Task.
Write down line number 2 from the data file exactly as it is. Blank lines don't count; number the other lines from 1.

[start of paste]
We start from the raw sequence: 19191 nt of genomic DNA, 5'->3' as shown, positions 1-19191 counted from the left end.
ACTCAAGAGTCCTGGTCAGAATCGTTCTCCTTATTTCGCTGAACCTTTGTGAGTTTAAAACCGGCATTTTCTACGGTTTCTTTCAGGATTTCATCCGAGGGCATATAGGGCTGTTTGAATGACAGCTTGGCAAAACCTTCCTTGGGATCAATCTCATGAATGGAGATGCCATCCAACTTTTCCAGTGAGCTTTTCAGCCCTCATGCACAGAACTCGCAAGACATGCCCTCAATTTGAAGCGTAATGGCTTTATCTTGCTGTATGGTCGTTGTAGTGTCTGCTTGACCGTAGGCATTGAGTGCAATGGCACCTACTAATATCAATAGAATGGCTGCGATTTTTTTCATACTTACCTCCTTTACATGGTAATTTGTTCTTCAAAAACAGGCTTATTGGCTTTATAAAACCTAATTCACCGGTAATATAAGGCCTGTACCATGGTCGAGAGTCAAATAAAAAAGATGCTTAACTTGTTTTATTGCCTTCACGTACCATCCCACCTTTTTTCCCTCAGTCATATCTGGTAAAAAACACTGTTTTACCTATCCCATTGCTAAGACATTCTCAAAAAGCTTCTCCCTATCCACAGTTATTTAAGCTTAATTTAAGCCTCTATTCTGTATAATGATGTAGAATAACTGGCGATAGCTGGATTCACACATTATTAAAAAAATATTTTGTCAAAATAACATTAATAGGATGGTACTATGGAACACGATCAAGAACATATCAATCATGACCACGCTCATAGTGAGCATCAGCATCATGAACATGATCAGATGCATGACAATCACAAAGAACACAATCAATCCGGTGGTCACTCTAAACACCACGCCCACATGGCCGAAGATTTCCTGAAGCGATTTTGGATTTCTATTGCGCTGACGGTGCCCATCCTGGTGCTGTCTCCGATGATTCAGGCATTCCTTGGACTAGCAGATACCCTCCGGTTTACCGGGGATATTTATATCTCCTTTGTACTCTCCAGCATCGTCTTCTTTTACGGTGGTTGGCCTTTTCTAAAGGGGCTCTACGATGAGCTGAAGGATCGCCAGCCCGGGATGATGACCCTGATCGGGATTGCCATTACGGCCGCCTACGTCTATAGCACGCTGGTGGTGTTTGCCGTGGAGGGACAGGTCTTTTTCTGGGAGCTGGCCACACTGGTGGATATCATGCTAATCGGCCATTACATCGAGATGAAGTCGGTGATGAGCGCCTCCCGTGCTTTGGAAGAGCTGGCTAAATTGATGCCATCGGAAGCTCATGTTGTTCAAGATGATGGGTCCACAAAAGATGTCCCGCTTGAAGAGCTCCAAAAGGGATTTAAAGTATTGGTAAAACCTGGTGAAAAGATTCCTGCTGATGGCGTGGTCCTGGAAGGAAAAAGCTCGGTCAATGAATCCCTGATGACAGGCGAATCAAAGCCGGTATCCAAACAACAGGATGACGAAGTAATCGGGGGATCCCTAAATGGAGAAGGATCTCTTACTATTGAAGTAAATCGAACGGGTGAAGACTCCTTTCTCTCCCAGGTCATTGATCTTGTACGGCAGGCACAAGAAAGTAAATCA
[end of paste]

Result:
ACTCAAGAGTCCTGGTCAGAATCGTTCTCCTTATTTCGCTGAACCTTTGTGAGTTTAAAACCGGCATTTTCTACGGTTTCTTTCAGGATTTCATCCGAGGGCATATAGGGCTGTTTGAATGACAGCTTGGCAAAACCTTCCTTGGGATCAATCTCATGAATGGAGATGCCATCCAACTTTTCCAGTGAGCTTTTCAGCCCTCATGCACAGAACTCGCAAGACATGCCCTCAATTTGAAGCGTAATGGCTTTATCTTGCTGTATGGTCGTTGTAGTGTCTGCTTGACCGTAGGCATTGAGTGCAATGGCACCTACTAATATCAATAGAATGGCTGCGATTTTTTTCATACTTACCTCCTTTACATGGTAATTTGTTCTTCAAAAACAGGCTTATTGGCTTTATAAAACCTAATTCACCGGTAATATAAGGCCTGTACCATGGTCGAGAGTCAAATAAAAAAGATGCTTAACTTGTTTTATTGCCTTCACGTACCATCCCACCTTTTTTCCCTCAGTCATATCTGGTAAAAAACACTGTTTTACCTATCCCATTGCTAAGACATTCTCAAAAAGCTTCTCCCTATCCACAGTTATTTAAGCTTAATTTAAGCCTCTATTCTGTATAATGATGTAGAATAACTGGCGATAGCTGGATTCACACATTATTAAAAAAATATTTTGTCAAAATAACATTAATAGGATGGTACTATGGAACACGATCAAGAACATATCAATCATGACCACGCTCATAGTGAGCATCAGCATCATGAACATGATCAGATGCATGACAATCACAAAGAACACAATCAATCCGGTGGTCACTCTAAACACCACGCCCACATGGCCGAAGATTTCCTGAAGCGATTTTGGATTTCTATTGCGCTGACGGTGCCCATCCTGGTGCTGTCTCCGATGATTCAGGCATTCCTTGGACTAGCAGATACCCTCCGGTTTACCGGGGATATTTATATCTCCTTTGTACTCTCCAGCATCGTCTTCTTTTACGGTGGTTGGCCTTTTCTAAAGGGGCTCTACGATGAGCTGAAGGATCGCCAGCCCGGGATGATGACCCTGATCGGGATTGCCATTACGGCCGCCTACGTCTATAGCACGCTGGTGGTGTTTGCCGTGGAGGGACAGGTCTTTTTCTGGGAGCTGGCCACACTGGTGGATATCATGCTAATCGGCCATTACATCGAGATGAAGTCGGTGATGAGCGCCTCCCGTGCTTTGGAAGAGCTGGCTAAATTGATGCCATCGGAAGCTCATGTTGTTCAAGATGATGGGTCCACAAAAGATGTCCCGCTTGAAGAGCTCCAAAAGGGATTTAAAGTATTGGTAAAACCTGGTGAAAAGATTCCTGCTGATGGCGTGGTCCTGGAAGGAAAAAGCTCGGTCAATGAATCCCTGATGACAGGCGAATCAAAGCCGGTATCCAAACAACAGGATGACGAAGTAATCGGGGGATCCCTAAATGGAGAAGGATCTCTTACTATTGAAGTAAATCGAACGGGTGAAGACTCCTTTCTCTCCCAGGTCATTGATCTTGTACGGCAGGCACAAGAAAGTAAATCA